10 Dec

Productivity Tips for Graphic Designers

Raise your graphic design game with these time-saving, work-enhancing, output-boosting productivity tips from leading designers.


1. Spend time getting a full brief from the client

Rework is costly, unproductive and disheartening.  Avoid it by taking extra care to ensure you fully understand the client’s objectives, preferences, desires and messaging.  The time spent upfront will save time and frustration later.


2. Be proactive when choosing client relationships

Often, we know whether we are going to work well with a particular client or not.  Don’t accept work from clients with whom you know it is going to be difficult to work – it may end up affecting your own professional reputation.  If you feel you must, price the extra time you’ll need to manage the relationship into the equation.


3. Define daily and weekly success goals as well as project goals

Breaking a large task into a set of smaller deliverables will help with planning.  And it can make the task seem less daunting.  The sense of achievement you get from striking each job off the list makes this more than worthwhile.


4. Eat the Frog

Eat the frog

If you start your day by completing the most stressful or difficult task on your to-do list, the surge of positivity you get from completing it can boost your energy and positivity for the rest of day.  If necessary, come in early when the office is quiet and strike that job off your list before anyone else arrives at the office.


5. Dedicate your time without distraction

The digital distractions of daily life can be a real hindrance to the creative process.  Designate blocks of time where you will switch off your phone and emails and concentrate solely on creative work.  Studies show one to two-hour blocks followed by a twenty-minute break are ideal for optimum concentration.


6. Impose order

If you’re working with layers, be sure to name them intuitively.  Similarly, in InDesign, take the time to define your styles.  Yes, it can be time-consuming, but you know it will be worth it when you come back to work on those files later.  It’s also kinder on your colleagues!

Similarly, organise your files and backups so you can find and share what you need to easily.


7. Creative block calls for a change of scenery

If you are struggling to make progress with one project, give yourself a complete break before coming back to it.  Whether that means just randomly doodling, going for a walk around the block, or picking up a design book for inspiration, switch off completely for a moment.


8. Track your time

Track your time

Use automated tools to track the time you spend on each project and for each client.  It is easy to underestimate how long you spend on a project and having a clear understanding of what you’ve done when and for whom will make it easier to bill clients – and can help you price future jobs more accurately and profitably too.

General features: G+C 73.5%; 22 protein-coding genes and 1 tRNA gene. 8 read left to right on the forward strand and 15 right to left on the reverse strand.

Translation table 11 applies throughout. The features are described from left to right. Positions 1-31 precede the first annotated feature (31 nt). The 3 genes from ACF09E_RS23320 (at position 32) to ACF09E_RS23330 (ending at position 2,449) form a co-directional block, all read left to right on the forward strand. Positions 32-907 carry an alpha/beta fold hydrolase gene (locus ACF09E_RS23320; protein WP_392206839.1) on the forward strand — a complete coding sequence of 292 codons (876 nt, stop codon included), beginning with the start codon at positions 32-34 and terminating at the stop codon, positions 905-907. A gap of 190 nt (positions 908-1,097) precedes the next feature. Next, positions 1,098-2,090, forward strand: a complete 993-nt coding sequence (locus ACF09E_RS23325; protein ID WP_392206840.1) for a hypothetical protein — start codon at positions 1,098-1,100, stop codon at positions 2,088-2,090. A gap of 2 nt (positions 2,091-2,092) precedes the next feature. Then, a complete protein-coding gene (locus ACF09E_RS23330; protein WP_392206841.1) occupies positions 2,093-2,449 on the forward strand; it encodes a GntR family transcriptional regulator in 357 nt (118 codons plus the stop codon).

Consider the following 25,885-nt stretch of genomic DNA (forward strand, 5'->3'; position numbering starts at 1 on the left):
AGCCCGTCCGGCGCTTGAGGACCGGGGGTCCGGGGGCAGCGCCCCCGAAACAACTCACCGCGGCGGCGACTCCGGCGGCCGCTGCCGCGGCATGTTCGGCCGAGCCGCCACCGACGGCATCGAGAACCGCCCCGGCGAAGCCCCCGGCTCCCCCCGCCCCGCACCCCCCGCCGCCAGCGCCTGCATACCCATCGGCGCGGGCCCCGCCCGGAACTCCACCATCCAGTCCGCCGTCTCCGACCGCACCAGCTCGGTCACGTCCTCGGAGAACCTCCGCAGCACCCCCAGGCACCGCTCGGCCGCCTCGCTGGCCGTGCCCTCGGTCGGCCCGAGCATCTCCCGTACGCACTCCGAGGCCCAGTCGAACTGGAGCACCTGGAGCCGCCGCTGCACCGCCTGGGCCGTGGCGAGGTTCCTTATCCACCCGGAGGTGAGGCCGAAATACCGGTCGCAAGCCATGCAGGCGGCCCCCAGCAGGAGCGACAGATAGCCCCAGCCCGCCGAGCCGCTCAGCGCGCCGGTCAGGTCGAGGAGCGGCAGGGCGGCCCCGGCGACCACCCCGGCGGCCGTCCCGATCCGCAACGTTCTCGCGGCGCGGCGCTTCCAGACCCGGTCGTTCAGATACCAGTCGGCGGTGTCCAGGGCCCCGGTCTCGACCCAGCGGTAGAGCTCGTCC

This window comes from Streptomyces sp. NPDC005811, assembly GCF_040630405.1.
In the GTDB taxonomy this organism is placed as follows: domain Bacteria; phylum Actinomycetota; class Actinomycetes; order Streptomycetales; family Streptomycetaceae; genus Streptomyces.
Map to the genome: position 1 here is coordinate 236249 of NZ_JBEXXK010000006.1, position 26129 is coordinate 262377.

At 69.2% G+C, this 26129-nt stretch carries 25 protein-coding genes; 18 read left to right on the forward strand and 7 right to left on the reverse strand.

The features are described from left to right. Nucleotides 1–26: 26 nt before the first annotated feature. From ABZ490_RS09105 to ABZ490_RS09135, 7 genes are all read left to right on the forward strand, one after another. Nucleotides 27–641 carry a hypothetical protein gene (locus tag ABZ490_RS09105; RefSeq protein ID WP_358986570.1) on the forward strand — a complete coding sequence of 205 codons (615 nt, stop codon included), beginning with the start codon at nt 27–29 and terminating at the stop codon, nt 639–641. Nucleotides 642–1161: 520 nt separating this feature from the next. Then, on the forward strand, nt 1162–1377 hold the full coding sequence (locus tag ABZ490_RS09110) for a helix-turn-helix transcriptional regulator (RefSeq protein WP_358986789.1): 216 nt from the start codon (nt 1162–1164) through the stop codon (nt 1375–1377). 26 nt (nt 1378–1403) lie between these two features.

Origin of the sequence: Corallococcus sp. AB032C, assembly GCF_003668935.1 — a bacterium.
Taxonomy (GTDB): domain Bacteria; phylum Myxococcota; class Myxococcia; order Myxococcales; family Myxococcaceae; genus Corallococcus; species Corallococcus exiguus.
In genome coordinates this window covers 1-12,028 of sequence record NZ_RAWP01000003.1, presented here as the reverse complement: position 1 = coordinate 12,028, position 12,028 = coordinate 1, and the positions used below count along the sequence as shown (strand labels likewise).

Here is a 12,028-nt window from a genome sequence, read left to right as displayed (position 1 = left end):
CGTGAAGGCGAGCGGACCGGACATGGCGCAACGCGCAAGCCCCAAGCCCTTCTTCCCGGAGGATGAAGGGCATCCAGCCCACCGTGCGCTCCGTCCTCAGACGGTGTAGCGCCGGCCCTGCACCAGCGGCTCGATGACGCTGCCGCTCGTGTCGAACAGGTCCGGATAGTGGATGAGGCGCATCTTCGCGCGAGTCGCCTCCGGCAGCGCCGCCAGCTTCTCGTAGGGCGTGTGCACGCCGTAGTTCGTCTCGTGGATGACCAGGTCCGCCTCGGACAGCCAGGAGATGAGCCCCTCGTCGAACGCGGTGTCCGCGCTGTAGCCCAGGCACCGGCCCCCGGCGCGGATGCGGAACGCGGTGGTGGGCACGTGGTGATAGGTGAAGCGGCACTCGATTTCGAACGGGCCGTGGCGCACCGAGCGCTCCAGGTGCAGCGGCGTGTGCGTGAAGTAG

9. End the day on a high – and a plan

Ending the day on a high – something that gives you a real sense of achievement – can be a great way to ensure you start work the next day from a good place.  This might be something as simple as writing out your task list for the following day, so you know exactly what you need to do and what your priorities are.


10. Prepare for problems

While you plan, think about the problems and distractions that might hinder each task on your to-do list and formulate strategies for dealing with them in advance.  This way, you can deal with and dismiss them more easily; forewarned is forearmed.


11. Collaborate and communicate

The myth of the artist as lone genius doesn’t work in an agency setting – or when you are working for a client.  Communicate quickly and often.  Being open to ideas and prepared to change direction will not only help to ensure a smooth-running client relationship, it can help you produce your best work.


12. Build a library of cheat sheets and tools

As you discover tools and develop processes for extracting a brief from your client or managing different aspects of your projects, create a library of useful tools, templates and documents so you don’t need to keep reinventing the wheel each time.


13. Think positively

Thinking positively helps to stimulate creativity.  Look after yourself – schedule time for exercise, stay hydrated and eat well – to enhance your mood, concentration and creativity.


14. Establish boundaries

Failing to establish boundaries can lead to unrealistic expectations on the part of your clients and, ultimately, leave you feeling burnt out.  As feelings of burn-out grown, your creativity will suffer – so draw clear boundaries from the start.


15. Take a sabbatical

New York designer Stefan Sagmeister closes down his agency and takes a sabbatical every seven years to ensure he remains connected with his creative impulses.  Watch his TED talk on the subject here.


16. Learning is a lifelong process

Learning is a lifelong process and nowhere is this more true than in the field of graphic design.  Staying updated about new trends and techniques is a vital part of the job – so make sure you make time to do so.

As with the rest of the items on this list, committing to lifelong learning isn’t just good for you – it’s good for your clients too. Find your course.